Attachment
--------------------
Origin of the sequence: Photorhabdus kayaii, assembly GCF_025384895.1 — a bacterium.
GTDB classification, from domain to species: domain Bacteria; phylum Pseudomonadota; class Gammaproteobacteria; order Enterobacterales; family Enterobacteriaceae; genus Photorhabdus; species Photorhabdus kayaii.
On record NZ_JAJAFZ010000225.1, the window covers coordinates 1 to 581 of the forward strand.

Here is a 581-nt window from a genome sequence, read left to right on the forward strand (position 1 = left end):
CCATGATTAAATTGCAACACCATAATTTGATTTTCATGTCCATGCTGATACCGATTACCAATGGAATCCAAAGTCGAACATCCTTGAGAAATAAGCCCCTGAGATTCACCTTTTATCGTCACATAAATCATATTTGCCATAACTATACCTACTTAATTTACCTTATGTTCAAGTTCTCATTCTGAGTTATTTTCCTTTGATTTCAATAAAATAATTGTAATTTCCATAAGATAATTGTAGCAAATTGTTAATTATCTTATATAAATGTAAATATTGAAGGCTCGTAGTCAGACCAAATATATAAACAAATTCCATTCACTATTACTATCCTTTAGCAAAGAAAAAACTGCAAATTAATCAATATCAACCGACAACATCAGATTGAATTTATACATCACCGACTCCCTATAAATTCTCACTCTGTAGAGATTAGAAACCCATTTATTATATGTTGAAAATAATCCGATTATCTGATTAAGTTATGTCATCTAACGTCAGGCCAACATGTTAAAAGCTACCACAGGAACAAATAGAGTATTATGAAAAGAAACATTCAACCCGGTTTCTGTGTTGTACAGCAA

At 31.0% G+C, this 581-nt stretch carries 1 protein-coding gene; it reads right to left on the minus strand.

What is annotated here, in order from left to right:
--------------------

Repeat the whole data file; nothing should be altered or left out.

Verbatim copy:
Origin of the sequence: Photorhabdus kayaii, assembly GCF_025384895.1 — a bacterium.
GTDB classification, from domain to species: domain Bacteria; phylum Pseudomonadota; class Gammaproteobacteria; order Enterobacterales; family Enterobacteriaceae; genus Photorhabdus; species Photorhabdus kayaii.
On record NZ_JAJAFZ010000225.1, the window covers coordinates 1 to 581 of the forward strand.

Here is a 581-nt window from a genome sequence, read left to right on the forward strand (position 1 = left end):
CCATGATTAAATTGCAACACCATAATTTGATTTTCATGTCCATGCTGATACCGATTACCAATGGAATCCAAAGTCGAACATCCTTGAGAAATAAGCCCCTGAGATTCACCTTTTATCGTCACATAAATCATATTTGCCATAACTATACCTACTTAATTTACCTTATGTTCAAGTTCTCATTCTGAGTTATTTTCCTTTGATTTCAATAAAATAATTGTAATTTCCATAAGATAATTGTAGCAAATTGTTAATTATCTTATATAAATGTAAATATTGAAGGCTCGTAGTCAGACCAAATATATAAACAAATTCCATTCACTATTACTATCCTTTAGCAAAGAAAAAACTGCAAATTAATCAATATCAACCGACAACATCAGATTGAATTTATACATCACCGACTCCCTATAAATTCTCACTCTGTAGAGATTAGAAACCCATTTATTATATGTTGAAAATAATCCGATTATCTGATTAAGTTATGTCATCTAACGTCAGGCCAACATGTTAAAAGCTACCACAGGAACAAATAGAGTATTATGAAAAGAAACATTCAACCCGGTTTCTGTGTTGTACAGCAA

At 31.0% G+C, this 581-nt stretch carries 1 protein-coding gene; it reads right to left on the minus strand.

What is annotated here, in order from left to right: